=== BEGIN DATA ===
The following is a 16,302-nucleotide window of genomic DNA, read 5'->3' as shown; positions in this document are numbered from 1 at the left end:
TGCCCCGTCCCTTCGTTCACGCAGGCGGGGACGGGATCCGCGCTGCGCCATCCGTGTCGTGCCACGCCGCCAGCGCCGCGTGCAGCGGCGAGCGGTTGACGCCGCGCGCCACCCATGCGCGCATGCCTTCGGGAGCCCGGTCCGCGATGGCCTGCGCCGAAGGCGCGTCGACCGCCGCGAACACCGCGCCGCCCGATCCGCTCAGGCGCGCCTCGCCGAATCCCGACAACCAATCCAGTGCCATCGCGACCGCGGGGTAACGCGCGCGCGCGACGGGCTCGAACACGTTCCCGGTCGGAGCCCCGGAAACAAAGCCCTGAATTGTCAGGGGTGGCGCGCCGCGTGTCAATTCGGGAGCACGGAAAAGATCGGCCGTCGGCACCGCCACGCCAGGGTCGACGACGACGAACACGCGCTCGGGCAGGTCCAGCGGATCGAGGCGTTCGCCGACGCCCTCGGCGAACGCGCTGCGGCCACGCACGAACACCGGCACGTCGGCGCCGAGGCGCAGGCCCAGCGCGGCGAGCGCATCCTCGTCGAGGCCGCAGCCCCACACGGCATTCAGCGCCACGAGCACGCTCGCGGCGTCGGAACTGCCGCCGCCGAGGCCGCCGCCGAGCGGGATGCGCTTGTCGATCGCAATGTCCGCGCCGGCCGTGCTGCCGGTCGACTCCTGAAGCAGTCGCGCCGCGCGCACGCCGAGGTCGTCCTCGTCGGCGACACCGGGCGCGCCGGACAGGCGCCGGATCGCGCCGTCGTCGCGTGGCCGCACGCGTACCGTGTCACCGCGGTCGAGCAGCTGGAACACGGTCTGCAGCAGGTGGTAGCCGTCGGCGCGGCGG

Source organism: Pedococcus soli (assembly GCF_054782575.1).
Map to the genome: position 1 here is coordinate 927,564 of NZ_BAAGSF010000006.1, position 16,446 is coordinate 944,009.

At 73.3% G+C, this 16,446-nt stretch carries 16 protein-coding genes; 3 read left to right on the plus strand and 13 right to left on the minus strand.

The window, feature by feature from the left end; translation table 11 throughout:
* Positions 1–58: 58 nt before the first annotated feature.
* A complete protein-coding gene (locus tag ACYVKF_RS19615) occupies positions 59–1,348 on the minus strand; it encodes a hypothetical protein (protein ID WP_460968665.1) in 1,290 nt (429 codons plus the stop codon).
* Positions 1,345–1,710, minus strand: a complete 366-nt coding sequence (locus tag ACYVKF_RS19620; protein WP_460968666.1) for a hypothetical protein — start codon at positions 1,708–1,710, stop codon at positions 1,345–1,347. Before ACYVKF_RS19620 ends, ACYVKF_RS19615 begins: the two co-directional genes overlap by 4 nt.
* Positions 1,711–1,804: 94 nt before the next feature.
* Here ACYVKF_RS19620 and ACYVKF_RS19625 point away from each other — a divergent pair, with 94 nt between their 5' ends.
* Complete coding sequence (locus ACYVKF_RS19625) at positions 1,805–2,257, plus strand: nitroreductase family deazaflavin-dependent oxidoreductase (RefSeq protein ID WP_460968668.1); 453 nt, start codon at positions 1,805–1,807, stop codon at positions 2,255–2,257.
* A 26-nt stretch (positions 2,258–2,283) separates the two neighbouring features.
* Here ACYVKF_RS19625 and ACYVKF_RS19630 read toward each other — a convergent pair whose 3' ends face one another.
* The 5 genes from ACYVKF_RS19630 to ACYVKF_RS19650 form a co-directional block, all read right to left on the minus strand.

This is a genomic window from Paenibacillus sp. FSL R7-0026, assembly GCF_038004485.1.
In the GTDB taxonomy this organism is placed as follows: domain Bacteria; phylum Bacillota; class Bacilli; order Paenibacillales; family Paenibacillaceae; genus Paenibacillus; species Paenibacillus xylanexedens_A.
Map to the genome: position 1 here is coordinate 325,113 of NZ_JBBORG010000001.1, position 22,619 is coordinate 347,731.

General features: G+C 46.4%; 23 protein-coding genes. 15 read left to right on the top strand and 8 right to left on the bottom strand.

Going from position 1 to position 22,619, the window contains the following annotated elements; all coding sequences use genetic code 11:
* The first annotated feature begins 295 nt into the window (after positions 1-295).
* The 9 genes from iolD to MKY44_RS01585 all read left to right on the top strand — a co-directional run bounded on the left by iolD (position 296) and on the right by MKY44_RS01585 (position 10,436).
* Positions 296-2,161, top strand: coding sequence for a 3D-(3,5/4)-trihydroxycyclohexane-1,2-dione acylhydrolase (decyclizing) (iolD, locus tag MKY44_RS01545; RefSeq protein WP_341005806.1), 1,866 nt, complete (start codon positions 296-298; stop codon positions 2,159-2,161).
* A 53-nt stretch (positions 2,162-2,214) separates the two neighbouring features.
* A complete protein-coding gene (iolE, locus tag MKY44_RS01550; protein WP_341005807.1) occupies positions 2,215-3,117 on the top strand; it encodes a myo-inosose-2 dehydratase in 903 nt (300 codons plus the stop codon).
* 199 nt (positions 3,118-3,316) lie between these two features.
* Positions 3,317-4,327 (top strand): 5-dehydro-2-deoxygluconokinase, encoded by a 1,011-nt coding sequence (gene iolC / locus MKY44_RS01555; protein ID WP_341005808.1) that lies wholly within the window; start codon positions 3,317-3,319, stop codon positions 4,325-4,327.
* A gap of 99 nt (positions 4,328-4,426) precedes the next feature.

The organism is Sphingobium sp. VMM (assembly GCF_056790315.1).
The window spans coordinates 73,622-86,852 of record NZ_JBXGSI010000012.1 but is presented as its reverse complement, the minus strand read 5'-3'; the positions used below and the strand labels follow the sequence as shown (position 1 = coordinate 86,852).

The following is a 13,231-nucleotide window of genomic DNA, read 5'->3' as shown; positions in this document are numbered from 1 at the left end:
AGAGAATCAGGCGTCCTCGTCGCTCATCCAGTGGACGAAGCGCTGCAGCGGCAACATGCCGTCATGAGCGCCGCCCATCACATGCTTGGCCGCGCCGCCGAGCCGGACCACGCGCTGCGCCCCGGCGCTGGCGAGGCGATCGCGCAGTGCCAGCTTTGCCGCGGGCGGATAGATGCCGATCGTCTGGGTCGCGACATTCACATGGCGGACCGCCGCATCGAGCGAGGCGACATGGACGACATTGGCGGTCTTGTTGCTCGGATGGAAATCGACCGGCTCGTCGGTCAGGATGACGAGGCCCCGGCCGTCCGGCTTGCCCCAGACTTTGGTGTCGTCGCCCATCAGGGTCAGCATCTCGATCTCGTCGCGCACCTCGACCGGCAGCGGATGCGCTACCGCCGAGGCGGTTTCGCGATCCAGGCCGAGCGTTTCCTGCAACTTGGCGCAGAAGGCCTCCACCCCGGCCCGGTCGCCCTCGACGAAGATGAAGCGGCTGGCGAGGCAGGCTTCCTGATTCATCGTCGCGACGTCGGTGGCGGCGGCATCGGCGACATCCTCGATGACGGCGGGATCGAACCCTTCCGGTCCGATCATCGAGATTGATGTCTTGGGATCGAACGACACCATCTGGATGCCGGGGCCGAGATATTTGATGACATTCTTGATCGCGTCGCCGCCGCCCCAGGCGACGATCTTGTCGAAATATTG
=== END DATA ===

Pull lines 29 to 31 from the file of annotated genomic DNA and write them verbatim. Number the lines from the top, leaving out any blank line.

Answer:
The organism is Sphingobium sp. VMM (assembly GCF_056790315.1).
The window spans coordinates 73,622-86,852 of record NZ_JBXGSI010000012.1 but is presented as its reverse complement, the minus strand read 5'-3'; the positions used below and the strand labels follow the sequence as shown (position 1 = coordinate 86,852).

The following is a 13,231-nucleotide window of genomic DNA, read 5'->3' as shown; positions in this document are numbered from 1 at the left end: